The woman with the hemorrhage: a political story?

Discussion about the New Testament, apocrypha, gnostics, church fathers, Christian origins, historical Jesus or otherwise, etc.
iskander
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Re: The woman with the hemorrhage: a political story?

Post by iskander » Fri Jul 15, 2016 10:12 am

Charles Wilson wrote:
iskander wrote:What could have the touching of the fringes meant for Jesus and the woman?
Continuing with the Assumption of Symbolism made so far, if the Woman represents the Unclean Nation, then the Fringe of the Garment would be from some Robe worn by a Priest, which fits the Symbolic Character perfectly.
Only the Priesthood, which represents the Nation to God at the Altar, can make her clean:

Leviticus 15: 25 - 31 (RSV):

[25] "If a woman has a discharge of blood for many days, not at the time of her impurity, or if she has a discharge beyond the time of her impurity, all the days of the discharge she shall continue in uncleanness; as in the days of her impurity, she shall be unclean.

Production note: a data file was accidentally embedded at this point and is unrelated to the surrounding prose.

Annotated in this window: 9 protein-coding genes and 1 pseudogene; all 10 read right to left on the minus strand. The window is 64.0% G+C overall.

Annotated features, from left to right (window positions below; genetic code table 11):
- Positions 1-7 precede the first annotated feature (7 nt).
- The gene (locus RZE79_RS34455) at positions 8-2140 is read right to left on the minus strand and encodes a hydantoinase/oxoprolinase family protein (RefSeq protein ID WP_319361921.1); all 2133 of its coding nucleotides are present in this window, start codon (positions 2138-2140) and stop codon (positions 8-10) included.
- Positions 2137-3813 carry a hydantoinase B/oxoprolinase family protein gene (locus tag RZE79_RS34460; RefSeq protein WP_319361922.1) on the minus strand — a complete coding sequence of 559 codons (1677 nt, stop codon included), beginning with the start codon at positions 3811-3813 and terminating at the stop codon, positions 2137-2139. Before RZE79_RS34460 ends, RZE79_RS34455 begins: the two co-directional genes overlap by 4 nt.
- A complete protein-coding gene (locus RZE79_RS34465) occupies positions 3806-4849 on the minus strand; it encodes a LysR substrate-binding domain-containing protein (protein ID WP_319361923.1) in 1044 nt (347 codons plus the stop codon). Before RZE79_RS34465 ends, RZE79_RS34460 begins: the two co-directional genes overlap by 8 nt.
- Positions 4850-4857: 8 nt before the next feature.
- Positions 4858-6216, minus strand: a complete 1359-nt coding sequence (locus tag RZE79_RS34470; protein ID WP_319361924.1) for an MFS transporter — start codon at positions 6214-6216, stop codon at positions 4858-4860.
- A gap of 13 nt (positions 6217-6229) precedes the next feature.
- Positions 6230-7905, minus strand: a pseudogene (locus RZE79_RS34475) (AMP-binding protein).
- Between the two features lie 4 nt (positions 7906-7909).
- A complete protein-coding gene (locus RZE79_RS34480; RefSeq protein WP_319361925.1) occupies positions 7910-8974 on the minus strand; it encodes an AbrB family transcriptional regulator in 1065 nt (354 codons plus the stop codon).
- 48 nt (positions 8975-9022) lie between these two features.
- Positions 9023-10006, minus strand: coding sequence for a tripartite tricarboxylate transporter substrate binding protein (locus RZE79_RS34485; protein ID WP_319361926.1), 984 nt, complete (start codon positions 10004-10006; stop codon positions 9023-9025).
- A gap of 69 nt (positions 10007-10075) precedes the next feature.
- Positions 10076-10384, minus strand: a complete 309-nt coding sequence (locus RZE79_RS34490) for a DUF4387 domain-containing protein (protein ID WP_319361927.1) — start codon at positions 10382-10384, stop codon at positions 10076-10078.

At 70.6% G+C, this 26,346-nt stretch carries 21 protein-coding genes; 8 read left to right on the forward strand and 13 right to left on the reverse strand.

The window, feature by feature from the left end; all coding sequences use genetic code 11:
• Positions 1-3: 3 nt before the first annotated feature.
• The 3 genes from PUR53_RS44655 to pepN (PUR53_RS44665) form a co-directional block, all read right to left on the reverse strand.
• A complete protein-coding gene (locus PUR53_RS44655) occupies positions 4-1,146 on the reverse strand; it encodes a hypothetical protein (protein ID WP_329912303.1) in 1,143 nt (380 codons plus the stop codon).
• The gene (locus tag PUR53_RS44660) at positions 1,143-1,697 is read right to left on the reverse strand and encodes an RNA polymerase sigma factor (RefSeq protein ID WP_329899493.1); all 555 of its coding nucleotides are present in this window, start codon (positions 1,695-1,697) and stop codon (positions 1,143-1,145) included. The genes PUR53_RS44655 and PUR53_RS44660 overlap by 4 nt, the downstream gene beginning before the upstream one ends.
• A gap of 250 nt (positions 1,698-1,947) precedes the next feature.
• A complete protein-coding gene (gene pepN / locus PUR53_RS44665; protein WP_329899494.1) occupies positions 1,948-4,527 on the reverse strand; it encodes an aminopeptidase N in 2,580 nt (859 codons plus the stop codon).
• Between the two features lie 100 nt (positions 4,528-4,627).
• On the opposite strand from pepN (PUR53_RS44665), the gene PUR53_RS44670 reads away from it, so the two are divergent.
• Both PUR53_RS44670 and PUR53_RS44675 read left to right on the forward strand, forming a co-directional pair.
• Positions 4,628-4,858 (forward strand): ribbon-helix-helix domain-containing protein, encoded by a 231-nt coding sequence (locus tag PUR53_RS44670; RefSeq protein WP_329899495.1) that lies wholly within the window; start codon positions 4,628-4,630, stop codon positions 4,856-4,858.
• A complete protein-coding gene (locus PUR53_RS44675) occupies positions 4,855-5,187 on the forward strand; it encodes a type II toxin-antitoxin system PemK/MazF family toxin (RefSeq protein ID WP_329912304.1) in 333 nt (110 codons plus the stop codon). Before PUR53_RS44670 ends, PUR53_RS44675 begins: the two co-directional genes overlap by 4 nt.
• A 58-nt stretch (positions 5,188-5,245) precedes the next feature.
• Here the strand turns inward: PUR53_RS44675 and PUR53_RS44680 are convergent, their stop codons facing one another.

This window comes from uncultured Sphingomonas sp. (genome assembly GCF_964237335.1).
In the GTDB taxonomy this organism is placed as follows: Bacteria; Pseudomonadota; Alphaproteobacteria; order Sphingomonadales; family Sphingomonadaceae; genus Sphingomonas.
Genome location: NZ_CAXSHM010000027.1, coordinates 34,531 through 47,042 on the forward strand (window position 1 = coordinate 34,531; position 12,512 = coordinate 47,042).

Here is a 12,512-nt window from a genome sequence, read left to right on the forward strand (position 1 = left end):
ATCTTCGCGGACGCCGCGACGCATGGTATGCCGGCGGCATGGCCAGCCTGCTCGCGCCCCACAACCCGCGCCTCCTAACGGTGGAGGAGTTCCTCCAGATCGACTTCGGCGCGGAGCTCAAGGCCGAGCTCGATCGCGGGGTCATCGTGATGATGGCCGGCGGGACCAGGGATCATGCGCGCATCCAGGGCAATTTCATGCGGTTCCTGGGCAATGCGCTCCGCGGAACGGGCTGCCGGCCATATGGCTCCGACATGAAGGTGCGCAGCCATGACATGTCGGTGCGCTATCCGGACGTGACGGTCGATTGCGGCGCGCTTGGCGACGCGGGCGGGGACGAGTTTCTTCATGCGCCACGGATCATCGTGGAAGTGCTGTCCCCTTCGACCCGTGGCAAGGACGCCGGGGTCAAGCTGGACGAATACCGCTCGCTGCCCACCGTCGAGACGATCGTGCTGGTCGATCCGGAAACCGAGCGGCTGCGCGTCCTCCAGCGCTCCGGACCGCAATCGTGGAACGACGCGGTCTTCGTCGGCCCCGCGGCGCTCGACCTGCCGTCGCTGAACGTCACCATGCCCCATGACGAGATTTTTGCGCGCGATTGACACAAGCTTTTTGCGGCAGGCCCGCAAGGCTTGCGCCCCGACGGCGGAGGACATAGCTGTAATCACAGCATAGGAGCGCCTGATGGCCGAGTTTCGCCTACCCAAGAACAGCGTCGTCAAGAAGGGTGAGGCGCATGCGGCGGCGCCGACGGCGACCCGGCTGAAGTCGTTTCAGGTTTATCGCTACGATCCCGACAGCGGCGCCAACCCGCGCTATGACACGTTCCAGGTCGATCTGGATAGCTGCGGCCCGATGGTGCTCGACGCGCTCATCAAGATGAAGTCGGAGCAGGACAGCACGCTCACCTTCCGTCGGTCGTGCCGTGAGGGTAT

[26] Every bed on which she lies, all the days of her discharge, shall be to her as the bed of her impurity; and everything on which she sits shall be unclean, as in the uncleanness of her impurity.
[27] And whoever touches these things shall be unclean, and shall wash his clothes, and bathe himself in water, and be unclean until the evening.
[28] But if she is cleansed of her discharge, she shall count for herself seven days, and after that she shall be clean.
[29] And on the eighth day she shall take two turtledoves or two young pigeons, and bring them to the priest, to the door of the tent of meeting.
[30] And the priest shall offer one for a sin offering and the other for a burnt offering; and the priest shall make atonement for her before the LORD for her unclean discharge.
[31] "Thus you shall keep the people of Israel separate from their uncleanness, lest they die in their uncleanness by defiling my tabernacle that is in their midst."

"Thus you shall keep the people of Israel separate from their uncleanness, lest they die in their uncleanness by defiling my tabernacle that is in their midst."

Thus, if the Nation-as-Woman is Unclean, only the Priesthood may Intercede and make clean the Uncleanliness, lest the Tabernacle be Defiled.

Mark 6: 55 - 56 (RSV):